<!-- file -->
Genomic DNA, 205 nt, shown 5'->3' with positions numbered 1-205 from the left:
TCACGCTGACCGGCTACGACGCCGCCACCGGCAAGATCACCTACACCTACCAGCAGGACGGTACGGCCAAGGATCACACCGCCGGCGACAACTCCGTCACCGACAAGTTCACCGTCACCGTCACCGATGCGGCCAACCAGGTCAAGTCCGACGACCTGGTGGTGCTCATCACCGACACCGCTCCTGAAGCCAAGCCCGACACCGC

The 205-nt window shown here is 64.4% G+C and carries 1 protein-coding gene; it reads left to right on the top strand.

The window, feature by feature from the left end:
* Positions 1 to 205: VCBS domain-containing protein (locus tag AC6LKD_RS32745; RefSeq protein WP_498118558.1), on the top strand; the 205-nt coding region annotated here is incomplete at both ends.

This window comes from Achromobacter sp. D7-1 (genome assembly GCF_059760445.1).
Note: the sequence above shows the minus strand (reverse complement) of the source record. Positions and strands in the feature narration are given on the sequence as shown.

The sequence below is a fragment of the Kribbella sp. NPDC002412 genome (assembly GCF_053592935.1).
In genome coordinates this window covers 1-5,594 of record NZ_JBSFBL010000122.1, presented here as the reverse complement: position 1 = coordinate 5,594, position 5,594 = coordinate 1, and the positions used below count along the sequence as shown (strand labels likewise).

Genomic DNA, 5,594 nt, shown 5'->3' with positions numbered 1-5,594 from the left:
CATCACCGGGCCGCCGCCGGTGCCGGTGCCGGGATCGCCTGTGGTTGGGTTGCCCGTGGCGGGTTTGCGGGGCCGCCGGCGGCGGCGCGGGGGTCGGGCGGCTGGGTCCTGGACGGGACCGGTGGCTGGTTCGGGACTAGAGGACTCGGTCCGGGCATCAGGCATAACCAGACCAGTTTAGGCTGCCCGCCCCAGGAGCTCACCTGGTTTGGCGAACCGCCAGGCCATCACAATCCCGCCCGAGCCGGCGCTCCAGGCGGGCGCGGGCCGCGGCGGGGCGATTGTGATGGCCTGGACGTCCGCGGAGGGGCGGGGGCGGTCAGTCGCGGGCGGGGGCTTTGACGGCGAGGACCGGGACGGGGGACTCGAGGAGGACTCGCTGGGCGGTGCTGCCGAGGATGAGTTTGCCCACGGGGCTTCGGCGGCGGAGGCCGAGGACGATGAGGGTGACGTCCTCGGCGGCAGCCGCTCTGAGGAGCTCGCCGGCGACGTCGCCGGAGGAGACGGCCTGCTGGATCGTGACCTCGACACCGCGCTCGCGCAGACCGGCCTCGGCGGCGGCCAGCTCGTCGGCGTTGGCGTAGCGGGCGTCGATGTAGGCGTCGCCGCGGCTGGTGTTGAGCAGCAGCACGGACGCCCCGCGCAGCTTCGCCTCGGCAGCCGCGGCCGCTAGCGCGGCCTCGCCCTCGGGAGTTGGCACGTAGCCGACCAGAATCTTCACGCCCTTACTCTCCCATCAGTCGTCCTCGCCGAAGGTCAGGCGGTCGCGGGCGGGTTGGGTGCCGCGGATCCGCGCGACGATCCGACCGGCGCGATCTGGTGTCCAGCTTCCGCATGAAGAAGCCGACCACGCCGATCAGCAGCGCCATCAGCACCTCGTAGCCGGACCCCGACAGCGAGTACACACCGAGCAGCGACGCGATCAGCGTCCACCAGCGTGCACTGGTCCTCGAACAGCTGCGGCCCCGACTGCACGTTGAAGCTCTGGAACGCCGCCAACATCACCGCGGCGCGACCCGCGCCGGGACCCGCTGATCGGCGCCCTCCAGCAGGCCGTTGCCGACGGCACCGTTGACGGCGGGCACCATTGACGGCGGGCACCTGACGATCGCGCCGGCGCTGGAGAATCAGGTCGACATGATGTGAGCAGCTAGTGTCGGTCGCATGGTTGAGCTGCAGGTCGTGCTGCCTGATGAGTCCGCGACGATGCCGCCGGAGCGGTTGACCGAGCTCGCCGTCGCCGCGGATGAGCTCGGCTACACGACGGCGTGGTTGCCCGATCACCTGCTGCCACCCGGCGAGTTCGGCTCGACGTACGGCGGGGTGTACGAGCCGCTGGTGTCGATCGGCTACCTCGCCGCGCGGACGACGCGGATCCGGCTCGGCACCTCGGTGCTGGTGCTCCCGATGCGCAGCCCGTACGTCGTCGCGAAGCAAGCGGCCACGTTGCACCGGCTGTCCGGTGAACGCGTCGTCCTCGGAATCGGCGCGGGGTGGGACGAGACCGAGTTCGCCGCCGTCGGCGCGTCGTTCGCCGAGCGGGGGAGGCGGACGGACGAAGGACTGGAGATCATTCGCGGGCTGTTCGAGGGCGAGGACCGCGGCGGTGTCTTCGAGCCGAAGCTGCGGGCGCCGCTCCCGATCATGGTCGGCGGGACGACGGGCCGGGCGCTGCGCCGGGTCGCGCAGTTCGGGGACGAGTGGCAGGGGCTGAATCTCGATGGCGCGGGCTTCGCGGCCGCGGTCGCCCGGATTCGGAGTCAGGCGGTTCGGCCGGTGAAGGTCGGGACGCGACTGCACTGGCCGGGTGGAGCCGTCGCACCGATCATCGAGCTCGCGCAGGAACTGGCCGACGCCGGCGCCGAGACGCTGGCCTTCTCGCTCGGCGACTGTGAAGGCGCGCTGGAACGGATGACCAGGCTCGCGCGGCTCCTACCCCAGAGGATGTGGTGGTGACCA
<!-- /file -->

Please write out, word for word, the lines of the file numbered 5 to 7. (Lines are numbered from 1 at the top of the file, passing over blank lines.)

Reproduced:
* Positions 1 to 205: VCBS domain-containing protein (locus tag AC6LKD_RS32745; RefSeq protein WP_498118558.1), on the top strand; the 205-nt coding region annotated here is incomplete at both ends.

This window comes from Achromobacter sp. D7-1 (genome assembly GCF_059760445.1).
Note: the sequence above shows the minus strand (reverse complement) of the source record. Positions and strands in the feature narration are given on the sequence as shown.